The NSE disclosed this in its data on domestic and foreign portfolio investors participation in equities.
Further analysis showed that domestic participation outstripped foreign investors participation by 74.31 percent as foreign investors continue to withdraw funds from the market.
On the other hand, foreign investors reduced their investment in the market by 32.4 percent to N47.52 billion in January from N70.32 billion in January 2020.
Analysis showed that total foreign portfolio inflow fell 30 per cent Y/Y to N16.73 billion in January 2020 from N23.8 billion in January 2020
Similarly, foreign portfolio outflow fell by 34 per cent, Y/Y, to N30.79 billion January 2021 from N46.50 billion January 2020
However, on a month-on-month (M/M) basis, domestic transactions fell by 7.21 per cent to N184.94 billion in January 2021 from N199.32 billion in December, 2020. Similarly, total foreign transactions fell by 32.04 percent to N47.52 billion from N69.92 billion in December, 2020.
Meanwhile the equities market opened the month of March on a positive note in line with analysts prediction with investors recording N69 billion gains at the close of trading session yesterday.
This was after a turbulent February where the local bourse ended with 6.16 percent negative return following asset migration to fixed income due to reversal in yields in the fixed income market.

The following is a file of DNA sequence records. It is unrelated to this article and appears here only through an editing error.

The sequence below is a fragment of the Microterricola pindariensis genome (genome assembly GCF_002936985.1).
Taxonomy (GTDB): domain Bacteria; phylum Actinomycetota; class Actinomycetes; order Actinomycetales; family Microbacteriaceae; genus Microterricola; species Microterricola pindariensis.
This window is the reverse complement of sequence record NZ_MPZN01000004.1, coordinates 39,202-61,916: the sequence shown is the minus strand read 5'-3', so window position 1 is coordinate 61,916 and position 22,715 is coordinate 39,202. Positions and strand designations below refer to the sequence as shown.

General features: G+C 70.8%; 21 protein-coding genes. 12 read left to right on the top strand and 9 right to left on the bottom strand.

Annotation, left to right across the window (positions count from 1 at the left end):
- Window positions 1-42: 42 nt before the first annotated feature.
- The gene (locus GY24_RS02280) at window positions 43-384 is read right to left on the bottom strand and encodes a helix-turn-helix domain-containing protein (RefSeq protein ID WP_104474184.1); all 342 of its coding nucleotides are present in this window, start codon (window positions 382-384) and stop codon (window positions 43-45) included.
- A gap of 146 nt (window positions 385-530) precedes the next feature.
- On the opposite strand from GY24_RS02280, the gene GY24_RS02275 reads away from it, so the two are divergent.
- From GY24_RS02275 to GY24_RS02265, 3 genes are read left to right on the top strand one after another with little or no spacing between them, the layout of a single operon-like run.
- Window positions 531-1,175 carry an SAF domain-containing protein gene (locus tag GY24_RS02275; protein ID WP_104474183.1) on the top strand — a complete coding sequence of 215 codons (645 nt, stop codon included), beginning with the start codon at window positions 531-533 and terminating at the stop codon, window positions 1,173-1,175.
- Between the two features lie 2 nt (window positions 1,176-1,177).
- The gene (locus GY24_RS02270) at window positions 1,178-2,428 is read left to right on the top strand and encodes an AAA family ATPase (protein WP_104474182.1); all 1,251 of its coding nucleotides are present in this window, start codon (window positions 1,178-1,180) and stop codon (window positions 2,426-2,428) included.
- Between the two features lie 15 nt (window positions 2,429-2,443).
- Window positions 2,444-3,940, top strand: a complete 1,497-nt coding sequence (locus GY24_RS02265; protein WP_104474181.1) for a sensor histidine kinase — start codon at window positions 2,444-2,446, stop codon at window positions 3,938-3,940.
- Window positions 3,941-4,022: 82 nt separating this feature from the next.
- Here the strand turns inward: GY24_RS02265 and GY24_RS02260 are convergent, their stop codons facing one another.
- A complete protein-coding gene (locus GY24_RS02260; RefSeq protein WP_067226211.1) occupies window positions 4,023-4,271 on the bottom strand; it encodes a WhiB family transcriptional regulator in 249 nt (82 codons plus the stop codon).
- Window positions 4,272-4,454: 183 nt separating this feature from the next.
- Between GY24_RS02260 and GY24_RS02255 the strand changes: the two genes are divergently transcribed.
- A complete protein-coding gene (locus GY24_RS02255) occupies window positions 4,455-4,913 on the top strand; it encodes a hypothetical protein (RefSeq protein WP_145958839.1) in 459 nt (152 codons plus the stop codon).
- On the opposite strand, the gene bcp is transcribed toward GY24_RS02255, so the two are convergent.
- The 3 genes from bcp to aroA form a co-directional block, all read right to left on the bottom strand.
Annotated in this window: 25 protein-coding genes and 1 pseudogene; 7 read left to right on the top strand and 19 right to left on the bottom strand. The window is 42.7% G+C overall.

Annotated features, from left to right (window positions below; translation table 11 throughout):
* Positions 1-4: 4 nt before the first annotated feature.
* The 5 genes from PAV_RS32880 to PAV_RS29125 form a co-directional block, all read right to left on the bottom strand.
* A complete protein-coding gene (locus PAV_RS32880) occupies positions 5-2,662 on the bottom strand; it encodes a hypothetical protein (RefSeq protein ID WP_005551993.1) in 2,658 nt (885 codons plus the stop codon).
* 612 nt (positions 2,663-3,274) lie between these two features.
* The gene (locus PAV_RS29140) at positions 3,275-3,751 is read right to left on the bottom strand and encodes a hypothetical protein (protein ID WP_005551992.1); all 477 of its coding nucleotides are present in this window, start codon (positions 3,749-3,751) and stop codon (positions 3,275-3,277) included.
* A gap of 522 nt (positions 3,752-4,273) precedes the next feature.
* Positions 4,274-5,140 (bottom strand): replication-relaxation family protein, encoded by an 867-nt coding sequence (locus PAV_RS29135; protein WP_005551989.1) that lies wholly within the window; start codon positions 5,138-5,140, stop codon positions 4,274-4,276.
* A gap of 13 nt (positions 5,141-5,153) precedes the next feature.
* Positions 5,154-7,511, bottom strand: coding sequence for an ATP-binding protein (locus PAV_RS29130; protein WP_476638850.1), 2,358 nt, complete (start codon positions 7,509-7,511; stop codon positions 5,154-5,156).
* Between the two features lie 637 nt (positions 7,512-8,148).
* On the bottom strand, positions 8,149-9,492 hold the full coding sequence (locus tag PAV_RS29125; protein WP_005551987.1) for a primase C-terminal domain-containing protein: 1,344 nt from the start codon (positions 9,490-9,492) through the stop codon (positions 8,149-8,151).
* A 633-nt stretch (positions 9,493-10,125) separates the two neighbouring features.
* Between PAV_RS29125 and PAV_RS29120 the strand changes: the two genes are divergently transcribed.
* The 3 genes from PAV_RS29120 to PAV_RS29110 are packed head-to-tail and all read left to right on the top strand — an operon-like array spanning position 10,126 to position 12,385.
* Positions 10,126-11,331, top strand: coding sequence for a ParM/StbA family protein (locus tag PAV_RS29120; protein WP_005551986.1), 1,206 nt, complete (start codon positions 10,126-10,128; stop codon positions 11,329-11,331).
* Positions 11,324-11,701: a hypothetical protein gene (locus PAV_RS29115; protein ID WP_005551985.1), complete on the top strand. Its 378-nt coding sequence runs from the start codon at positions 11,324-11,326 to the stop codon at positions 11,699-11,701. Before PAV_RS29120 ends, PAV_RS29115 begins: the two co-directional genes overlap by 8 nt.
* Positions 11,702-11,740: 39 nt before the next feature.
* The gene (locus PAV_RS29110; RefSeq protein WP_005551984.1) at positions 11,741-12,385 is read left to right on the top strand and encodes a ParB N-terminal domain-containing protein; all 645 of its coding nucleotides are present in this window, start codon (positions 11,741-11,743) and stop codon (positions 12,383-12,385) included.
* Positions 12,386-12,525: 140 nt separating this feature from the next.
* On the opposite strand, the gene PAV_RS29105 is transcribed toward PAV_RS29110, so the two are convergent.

However, the downward trend in February was reversed yesterday as bargain buying on BUA Cement (+3.8%), UBA (+2.5%) and Zenith Bank Plc (+1.4%), triggered a 0.33 percent gain in the All Share Index (ASI).
Analysts had said that the market would witness a respite as more companies release their full year audited financial results this week.
Specifically, the ASI advanced to 39,931.63 points from 39,799.89 points at the close of trading on Friday.
Similarly, the market capitalisation of all listed equities rose to N20.892 trillion from N20.823 trillion, indicating a marginal increase of 0.33 percent.
Sectoral performance was mixed as two of the five sectors recorded gains, while the remaining three closed in red. The industrial goods sector led the gainers, rising by 1.5 percent, followed by the banking sector with 0.3 percent increase.
On the flip side, the insurance sector led the losers, falling by 1.1 percent, while the consumer goods and the oil and gas sectors were down 0.5 percent and 0.1 percent respectively.
According to analysts at Cordros Capital, the floor of the Nigerian Stock Exchange (NSE) will be flooded with corporate earnings as more companies publish their audited full year 2020 numbers, accompanied by dividend declarations.
According to them, the corporate earning releases coupled with dividend declarations, “should provide respite for market performance. However, we expect intermittent profit-taking activities to continue due to lingering concerns about yield elevation in the fixed income market.”